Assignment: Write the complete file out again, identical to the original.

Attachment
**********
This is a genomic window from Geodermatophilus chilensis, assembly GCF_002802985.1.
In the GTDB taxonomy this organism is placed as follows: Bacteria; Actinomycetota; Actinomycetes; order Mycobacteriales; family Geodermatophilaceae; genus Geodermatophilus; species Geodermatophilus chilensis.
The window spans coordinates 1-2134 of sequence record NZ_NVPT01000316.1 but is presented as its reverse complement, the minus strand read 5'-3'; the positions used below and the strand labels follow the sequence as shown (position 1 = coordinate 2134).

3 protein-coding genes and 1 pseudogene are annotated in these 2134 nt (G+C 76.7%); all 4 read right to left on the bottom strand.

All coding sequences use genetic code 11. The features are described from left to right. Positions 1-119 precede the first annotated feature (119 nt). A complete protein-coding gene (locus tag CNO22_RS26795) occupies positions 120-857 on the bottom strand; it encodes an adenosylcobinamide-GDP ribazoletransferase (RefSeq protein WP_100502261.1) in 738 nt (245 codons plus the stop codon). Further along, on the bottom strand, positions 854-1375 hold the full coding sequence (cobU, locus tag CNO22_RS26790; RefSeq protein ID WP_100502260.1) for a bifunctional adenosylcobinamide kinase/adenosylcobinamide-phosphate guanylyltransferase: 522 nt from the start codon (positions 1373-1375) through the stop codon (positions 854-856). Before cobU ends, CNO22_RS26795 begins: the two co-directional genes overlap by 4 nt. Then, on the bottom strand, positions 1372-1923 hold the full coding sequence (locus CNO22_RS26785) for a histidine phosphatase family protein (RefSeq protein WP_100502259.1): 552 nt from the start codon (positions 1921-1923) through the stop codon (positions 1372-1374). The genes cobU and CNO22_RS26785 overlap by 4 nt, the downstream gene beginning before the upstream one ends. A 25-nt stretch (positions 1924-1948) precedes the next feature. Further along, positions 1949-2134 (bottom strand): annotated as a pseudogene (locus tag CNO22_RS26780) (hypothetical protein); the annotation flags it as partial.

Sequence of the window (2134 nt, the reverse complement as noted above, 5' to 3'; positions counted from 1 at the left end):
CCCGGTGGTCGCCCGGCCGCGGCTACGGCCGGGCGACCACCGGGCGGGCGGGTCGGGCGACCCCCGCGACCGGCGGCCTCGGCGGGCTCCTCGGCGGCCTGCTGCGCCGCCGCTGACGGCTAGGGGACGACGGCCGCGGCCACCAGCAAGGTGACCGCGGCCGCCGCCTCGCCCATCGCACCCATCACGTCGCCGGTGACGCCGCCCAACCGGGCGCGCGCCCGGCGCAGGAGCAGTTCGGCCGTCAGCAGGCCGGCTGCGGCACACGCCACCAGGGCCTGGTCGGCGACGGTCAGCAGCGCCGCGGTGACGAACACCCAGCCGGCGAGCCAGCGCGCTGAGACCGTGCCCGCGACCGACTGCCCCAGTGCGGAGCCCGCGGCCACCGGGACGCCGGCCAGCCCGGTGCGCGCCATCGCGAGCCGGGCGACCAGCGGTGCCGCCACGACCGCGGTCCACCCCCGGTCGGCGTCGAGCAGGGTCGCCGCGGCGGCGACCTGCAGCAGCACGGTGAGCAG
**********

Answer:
This is a genomic window from Geodermatophilus chilensis, assembly GCF_002802985.1.
In the GTDB taxonomy this organism is placed as follows: Bacteria; Actinomycetota; Actinomycetes; order Mycobacteriales; family Geodermatophilaceae; genus Geodermatophilus; species Geodermatophilus chilensis.
The window spans coordinates 1-2134 of sequence record NZ_NVPT01000316.1 but is presented as its reverse complement, the minus strand read 5'-3'; the positions used below and the strand labels follow the sequence as shown (position 1 = coordinate 2134).

3 protein-coding genes and 1 pseudogene are annotated in these 2134 nt (G+C 76.7%); all 4 read right to left on the bottom strand.

All coding sequences use genetic code 11. The features are described from left to right. Positions 1-119 precede the first annotated feature (119 nt). A complete protein-coding gene (locus tag CNO22_RS26795) occupies positions 120-857 on the bottom strand; it encodes an adenosylcobinamide-GDP ribazoletransferase (RefSeq protein WP_100502261.1) in 738 nt (245 codons plus the stop codon). Further along, on the bottom strand, positions 854-1375 hold the full coding sequence (cobU, locus tag CNO22_RS26790; RefSeq protein ID WP_100502260.1) for a bifunctional adenosylcobinamide kinase/adenosylcobinamide-phosphate guanylyltransferase: 522 nt from the start codon (positions 1373-1375) through the stop codon (positions 854-856). Before cobU ends, CNO22_RS26795 begins: the two co-directional genes overlap by 4 nt. Then, on the bottom strand, positions 1372-1923 hold the full coding sequence (locus CNO22_RS26785) for a histidine phosphatase family protein (RefSeq protein WP_100502259.1): 552 nt from the start codon (positions 1921-1923) through the stop codon (positions 1372-1374). The genes cobU and CNO22_RS26785 overlap by 4 nt, the downstream gene beginning before the upstream one ends. A 25-nt stretch (positions 1924-1948) precedes the next feature. Further along, positions 1949-2134 (bottom strand): annotated as a pseudogene (locus tag CNO22_RS26780) (hypothetical protein); the annotation flags it as partial.

Sequence of the window (2134 nt, the reverse complement as noted above, 5' to 3'; positions counted from 1 at the left end):
CCCGGTGGTCGCCCGGCCGCGGCTACGGCCGGGCGACCACCGGGCGGGCGGGTCGGGCGACCCCCGCGACCGGCGGCCTCGGCGGGCTCCTCGGCGGCCTGCTGCGCCGCCGCTGACGGCTAGGGGACGACGGCCGCGGCCACCAGCAAGGTGACCGCGGCCGCCGCCTCGCCCATCGCACCCATCACGTCGCCGGTGACGCCGCCCAACCGGGCGCGCGCCCGGCGCAGGAGCAGTTCGGCCGTCAGCAGGCCGGCTGCGGCACACGCCACCAGGGCCTGGTCGGCGACGGTCAGCAGCGCCGCGGTGACGAACACCCAGCCGGCGAGCCAGCGCGCTGAGACCGTGCCCGCGACCGACTGCCCCAGTGCGGAGCCCGCGGCCACCGGGACGCCGGCCAGCCCGGTGCGCGCCATCGCGAGCCGGGCGACCAGCGGTGCCGCCACGACCGCGGTCCACCCCCGGTCGGCGTCGAGCAGGGTCGCCGCGGCGGCGACCTGCAGCAGCACGGTGAGCAG